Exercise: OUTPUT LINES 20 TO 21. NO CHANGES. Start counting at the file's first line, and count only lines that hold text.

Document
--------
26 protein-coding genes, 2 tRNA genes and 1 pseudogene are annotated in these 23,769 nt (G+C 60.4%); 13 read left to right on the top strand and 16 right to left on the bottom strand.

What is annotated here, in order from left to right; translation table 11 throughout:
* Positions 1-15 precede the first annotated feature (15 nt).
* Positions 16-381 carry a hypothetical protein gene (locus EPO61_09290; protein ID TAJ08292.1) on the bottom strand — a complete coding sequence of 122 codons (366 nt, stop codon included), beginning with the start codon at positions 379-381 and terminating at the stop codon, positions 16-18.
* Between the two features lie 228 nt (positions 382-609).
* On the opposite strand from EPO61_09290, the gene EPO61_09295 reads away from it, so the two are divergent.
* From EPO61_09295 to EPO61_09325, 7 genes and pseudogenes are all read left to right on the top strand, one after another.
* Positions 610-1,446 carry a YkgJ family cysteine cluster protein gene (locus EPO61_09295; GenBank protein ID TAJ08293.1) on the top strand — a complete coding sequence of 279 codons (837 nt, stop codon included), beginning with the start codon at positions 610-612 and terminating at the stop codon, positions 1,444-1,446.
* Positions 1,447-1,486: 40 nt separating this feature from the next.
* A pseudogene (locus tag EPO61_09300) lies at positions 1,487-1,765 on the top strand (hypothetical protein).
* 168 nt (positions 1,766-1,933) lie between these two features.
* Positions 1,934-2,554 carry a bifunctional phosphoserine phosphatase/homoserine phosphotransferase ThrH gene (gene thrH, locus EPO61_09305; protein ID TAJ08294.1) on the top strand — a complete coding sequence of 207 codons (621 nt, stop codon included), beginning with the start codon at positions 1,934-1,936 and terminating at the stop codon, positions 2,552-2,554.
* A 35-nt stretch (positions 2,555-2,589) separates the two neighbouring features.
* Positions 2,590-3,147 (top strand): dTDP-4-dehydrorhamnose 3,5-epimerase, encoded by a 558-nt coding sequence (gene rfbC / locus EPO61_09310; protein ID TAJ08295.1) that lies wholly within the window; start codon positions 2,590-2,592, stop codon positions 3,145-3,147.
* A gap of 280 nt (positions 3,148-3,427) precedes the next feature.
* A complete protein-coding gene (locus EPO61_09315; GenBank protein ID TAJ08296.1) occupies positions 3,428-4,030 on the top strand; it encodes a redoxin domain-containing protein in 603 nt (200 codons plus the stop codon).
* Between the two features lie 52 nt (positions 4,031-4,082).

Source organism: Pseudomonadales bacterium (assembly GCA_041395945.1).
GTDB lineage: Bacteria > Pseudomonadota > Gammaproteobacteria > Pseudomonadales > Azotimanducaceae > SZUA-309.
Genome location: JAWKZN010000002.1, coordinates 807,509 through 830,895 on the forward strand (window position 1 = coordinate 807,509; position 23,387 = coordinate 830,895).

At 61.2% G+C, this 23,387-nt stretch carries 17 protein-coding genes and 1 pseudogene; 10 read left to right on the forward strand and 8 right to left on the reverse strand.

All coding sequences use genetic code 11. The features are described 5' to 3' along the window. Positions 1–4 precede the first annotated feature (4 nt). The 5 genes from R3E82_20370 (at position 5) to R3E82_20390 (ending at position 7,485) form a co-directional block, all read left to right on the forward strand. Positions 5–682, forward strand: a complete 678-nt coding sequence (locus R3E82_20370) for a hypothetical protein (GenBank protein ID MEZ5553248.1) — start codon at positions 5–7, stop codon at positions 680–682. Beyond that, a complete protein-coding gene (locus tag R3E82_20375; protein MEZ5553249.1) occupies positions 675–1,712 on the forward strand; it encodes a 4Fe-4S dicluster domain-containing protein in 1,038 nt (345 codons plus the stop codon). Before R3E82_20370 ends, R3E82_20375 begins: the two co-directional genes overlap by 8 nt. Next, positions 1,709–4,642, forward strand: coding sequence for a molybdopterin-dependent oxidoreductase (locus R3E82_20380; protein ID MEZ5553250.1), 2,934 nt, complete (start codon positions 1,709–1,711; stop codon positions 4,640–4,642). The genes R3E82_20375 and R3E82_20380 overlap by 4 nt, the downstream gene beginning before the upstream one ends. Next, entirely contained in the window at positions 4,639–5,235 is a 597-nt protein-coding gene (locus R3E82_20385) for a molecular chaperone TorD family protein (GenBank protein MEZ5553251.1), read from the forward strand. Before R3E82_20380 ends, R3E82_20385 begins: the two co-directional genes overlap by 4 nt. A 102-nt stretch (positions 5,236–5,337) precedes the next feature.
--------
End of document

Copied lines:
Genome location: JAWKZN010000002.1, coordinates 807,509 through 830,895 on the forward strand (window position 1 = coordinate 807,509; position 23,387 = coordinate 830,895).

At 61.2% G+C, this 23,387-nt stretch carries 17 protein-coding genes and 1 pseudogene; 10 read left to right on the forward strand and 8 right to left on the reverse strand.